November 15, 2012 by rcthames
Since we’ve been talking about first-person shooters, I wanted to take this opportunity to discuss in more detail some questions about the first-person perspective in games. In his chapter, “Origins of the First-Person Shooter,” Galloway moves ultimately to a discussion of movement through space, time, and virtuality. While his argument is interesting, I feel it overlooks some other aesthetics and uses of the first-person perspective in games. Specifically, I want to talk about identification, subjectivity, and the different types of first-person perspectives games can invoke.
For this, I’d like you to look back over parts of Galloway (p. 40-46), as well as watch a couple of videos. On page 41, Galloway talks about the distinction between the POV shot and the subjective shot, pointing out a continuum, “a question less of type than of degree.” If we think of POV/subjective as a continuum, I began to wonder is a sort of continuum existed in first-person games. On page 43, Galloway discusses the subjective shot further, arguing that such “shots are more extreme in their physiological mimicking.” I began to think about how first-person games convey the physiology of the character, how different degrees of first-person perspective might do that differently, and what that might mean for the player’s experience.
I’d like you to watch a clip from (or play) a game I feel is on this end of the spectrum, Mirror’s Edge:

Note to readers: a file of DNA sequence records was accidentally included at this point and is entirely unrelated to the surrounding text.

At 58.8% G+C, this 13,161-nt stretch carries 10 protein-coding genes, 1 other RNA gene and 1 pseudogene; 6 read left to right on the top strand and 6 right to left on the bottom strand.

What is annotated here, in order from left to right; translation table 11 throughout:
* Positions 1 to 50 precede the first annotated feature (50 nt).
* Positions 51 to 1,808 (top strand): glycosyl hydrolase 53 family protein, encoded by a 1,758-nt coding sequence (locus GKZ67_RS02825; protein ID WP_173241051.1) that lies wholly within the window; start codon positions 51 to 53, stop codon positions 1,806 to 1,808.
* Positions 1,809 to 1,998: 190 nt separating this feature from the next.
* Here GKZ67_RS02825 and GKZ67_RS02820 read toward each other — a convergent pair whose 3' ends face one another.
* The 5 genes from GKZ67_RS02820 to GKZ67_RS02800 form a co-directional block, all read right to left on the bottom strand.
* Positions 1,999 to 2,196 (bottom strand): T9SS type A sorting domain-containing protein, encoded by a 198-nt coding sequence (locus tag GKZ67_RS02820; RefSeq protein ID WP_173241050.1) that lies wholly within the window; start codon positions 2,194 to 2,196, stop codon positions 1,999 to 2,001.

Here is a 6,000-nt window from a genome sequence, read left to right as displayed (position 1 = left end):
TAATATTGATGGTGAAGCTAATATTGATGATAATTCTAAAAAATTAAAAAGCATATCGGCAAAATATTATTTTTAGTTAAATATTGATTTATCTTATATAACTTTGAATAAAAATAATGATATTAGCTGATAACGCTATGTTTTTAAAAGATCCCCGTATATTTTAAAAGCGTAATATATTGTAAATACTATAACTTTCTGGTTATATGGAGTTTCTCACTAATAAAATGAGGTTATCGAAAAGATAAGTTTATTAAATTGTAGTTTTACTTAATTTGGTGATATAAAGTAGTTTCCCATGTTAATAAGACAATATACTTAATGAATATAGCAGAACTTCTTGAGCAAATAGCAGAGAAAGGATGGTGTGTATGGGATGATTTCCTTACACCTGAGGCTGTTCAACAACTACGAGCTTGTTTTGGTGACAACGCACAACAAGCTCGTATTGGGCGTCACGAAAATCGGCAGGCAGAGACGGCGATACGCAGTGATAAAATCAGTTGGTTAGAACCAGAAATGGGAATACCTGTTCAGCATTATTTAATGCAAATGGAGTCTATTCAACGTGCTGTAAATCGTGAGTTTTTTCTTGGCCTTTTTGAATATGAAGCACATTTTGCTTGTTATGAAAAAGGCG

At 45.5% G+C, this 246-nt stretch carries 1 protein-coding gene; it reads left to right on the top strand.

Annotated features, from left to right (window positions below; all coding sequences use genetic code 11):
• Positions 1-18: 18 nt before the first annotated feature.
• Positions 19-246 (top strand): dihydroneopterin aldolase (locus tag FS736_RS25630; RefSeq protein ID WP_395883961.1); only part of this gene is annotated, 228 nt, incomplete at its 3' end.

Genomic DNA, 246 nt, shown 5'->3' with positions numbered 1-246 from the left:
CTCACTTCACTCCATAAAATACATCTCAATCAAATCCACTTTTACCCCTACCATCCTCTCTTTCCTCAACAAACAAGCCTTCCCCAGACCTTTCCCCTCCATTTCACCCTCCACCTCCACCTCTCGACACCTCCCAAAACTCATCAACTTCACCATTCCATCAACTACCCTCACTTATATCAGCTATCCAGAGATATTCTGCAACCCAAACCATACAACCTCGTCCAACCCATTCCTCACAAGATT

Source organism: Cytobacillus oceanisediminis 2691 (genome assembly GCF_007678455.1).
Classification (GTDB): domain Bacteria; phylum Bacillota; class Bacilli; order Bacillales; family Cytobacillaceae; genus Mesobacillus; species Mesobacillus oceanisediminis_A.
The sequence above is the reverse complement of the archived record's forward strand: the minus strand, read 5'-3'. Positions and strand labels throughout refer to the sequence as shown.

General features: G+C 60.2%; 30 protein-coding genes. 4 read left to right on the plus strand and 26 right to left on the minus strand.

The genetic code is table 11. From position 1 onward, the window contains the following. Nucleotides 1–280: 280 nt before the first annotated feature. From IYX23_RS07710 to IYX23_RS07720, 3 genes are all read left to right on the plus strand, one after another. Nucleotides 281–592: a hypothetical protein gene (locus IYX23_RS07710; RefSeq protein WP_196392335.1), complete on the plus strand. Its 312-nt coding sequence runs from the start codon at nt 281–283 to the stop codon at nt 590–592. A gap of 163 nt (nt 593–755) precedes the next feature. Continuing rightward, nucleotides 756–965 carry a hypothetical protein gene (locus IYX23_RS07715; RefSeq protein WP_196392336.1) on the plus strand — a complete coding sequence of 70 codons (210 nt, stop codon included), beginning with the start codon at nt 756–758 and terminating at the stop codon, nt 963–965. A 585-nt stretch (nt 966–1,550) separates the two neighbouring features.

Also, watch some of a clip from Fallout 3, a game that came out around the same time (you can skip to around 6:00 and skip around the parts where he goes into the menu:
And I assume you are familiar with the traditional first-person shooter perspectives as well.
1. I feel that the perspective of a game like Mirror’s Edge is much more physiologically in tune with the character than the traditional shooter perspective (including glimpses of arms, legs, etc. in various positions interacting with the world, as well as a less-stable perspective). Do you think this leads the player to feel more attachment and/or identification with the character?
2. Many shooters, if they have more physiological representation than the gun, still mostly limit the perspective to movement of the arms, with the presumed body in an almost abstract, upright position. What does the inclusion of the full body from first-person perspective in Mirror’s Edge add to the experience, if anything?
3. Do you think such a perspective, moving more towards Galloway’s final point, changes how we view our interaction with the gamespace in ways different from the classic shooter perspective, or the stiff perspective of first-person RPGs like Fallout 3?
4. Do you think there really is a difference in the actual experience of gameplay, or do you think the difference is more superficial?
5. If you do think the perspective makes a difference in gameplay, how so?
6. I don’t play many first-person shooters, so I was wondering if they are starting to adopt a more fully-embodied first-person perspective or not. Any thoughts on this? Compare Halo 4 (which I have yet to play, but will by the time of this discussion) to Mirror’s Edge.